Ziba Rajabi: Poetry and Home

A conversation with the 2023/24 MCAD–Jerome Fellow on her use of abstraction and Persian calligraphy to explore themes of distance, belonging, and home

Pastel dyed cloth hand-stitched together with hands and droplets
1Ziba Rajabi, Only Tulips Grow on This Land, 2023. Photo: Ricky Chiang.

Yi WAngCan you describe the moment or experience that initially prompted you to explore the themes of identity and displacement in your art?

Ziba RajabiI cannot recall an exact moment or a single experience since it was a collection of many different things, including language, social status, legal documents, skin color, etc., that led me to explore the complexities of my new identity in my art. My work is my essential way of making sense of the world and my surroundings. As soon as my flight landed in the US, I became a non-resident alien overnight; then, naturally, themes of displacement and, therefore, identity emerged in my work.

YWHow has your transition from Iran to the US influenced your choice of materials and techniques in your artwork?

ZRMoving to a new continent with a temporary visa introduced a sense of suspense and instability to my life, as well as a constant consciousness that I may have to leave at any moment. Consequently, I was drawn to fabric for its inherent qualities, such as lightness, foldability, mobility, and malleability, which could convey the same feelings I was experiencing on a daily basis. So, painting on unstretched canvas led me to fiber and, therefore, textile-based installation. 

Pastel dyed cloth hand-stitched together with calligraphic forms
Ziba Rajabi, Deltang, 2023.
Pastel dyed cloth hand-stitched together with droplets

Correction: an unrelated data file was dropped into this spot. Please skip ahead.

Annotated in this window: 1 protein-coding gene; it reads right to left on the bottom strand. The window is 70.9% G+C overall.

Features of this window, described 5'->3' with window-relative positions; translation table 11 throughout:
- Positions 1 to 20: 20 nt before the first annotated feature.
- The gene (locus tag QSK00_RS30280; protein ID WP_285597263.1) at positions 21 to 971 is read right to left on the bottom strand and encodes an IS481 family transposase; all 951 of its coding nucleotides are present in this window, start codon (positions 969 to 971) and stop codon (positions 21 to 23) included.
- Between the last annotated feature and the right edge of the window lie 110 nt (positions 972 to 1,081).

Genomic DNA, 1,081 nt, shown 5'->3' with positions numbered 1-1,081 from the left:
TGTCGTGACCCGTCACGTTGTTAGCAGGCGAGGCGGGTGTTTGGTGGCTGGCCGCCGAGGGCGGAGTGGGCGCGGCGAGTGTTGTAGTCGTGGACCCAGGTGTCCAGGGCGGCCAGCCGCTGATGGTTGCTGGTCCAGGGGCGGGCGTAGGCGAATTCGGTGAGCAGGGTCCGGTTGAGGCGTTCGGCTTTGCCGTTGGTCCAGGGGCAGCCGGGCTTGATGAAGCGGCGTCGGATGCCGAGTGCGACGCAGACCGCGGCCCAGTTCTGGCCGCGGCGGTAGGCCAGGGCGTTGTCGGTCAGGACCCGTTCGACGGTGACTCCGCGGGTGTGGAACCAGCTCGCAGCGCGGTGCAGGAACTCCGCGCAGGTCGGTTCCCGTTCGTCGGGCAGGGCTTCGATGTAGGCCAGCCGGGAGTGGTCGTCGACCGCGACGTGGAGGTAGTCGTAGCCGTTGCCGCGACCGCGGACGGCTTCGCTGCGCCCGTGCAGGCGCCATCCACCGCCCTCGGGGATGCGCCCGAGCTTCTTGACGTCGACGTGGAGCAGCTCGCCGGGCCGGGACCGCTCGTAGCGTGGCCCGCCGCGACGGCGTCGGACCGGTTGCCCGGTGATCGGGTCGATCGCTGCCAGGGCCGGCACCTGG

Ziba Rajabi, Ashk/Tear, 2023.

YWPersian calligraphy is a recurring element in your work. Could you talk about the process of incorporating text into your visual compositions and the interplay between legibility and abstraction?

ZRIt is an intersection of abstraction, language, sentiments, unfamiliarity, and resemblance. The source of the written component is mainly a verse extracted from a poem. I am interested in how abstract painting and poetry use ambiguity and sometimes metaphoric language–either visual or literal language–to create a space for interpretation and contemplation. Texts employed in these works are derived from a well-known Persian poem by Aref Ghazvini, “Hengam-e Mey,” which revolves around the love for the motherland, young martyrs sacrificing their lives for freedom, and feeling homesick in exile: “The bird in the cage, feels homesick for its land, as I do.” It was written in the early 1900s to honor liberation activists during the Persian Constitutional Revolution. Then, it remained in the Iranian collective memory and was revived and recited in future social movements, including the current women-led protest Women, Life, Freedom movement. This poem has been simultaneously a place for grief and courage for Iranians throughout decades and across geographical boundaries.

Formal decisions are made based on my personal sentiments toward a piece of poetry. They are informed by years of experience working as a designer, purely focusing on the form of the letters–not meaning–to create a composition, meanwhile using color to convey the feeling. For instance, the muted color palette used in the current works echoes my emotions at the time. I try to avoid articulating color choices, as I feel art does need to preserve some aspects unarticulated.

Overlapping persian calligraphy in green against pink background
Ziba Rajabi, Untitled (Study of Persian Calligraphy), 2024.

YWHas the process of creating The Glitched Home influenced your perspective on home, belonging, and the role of art in bridging physical and emotional distances?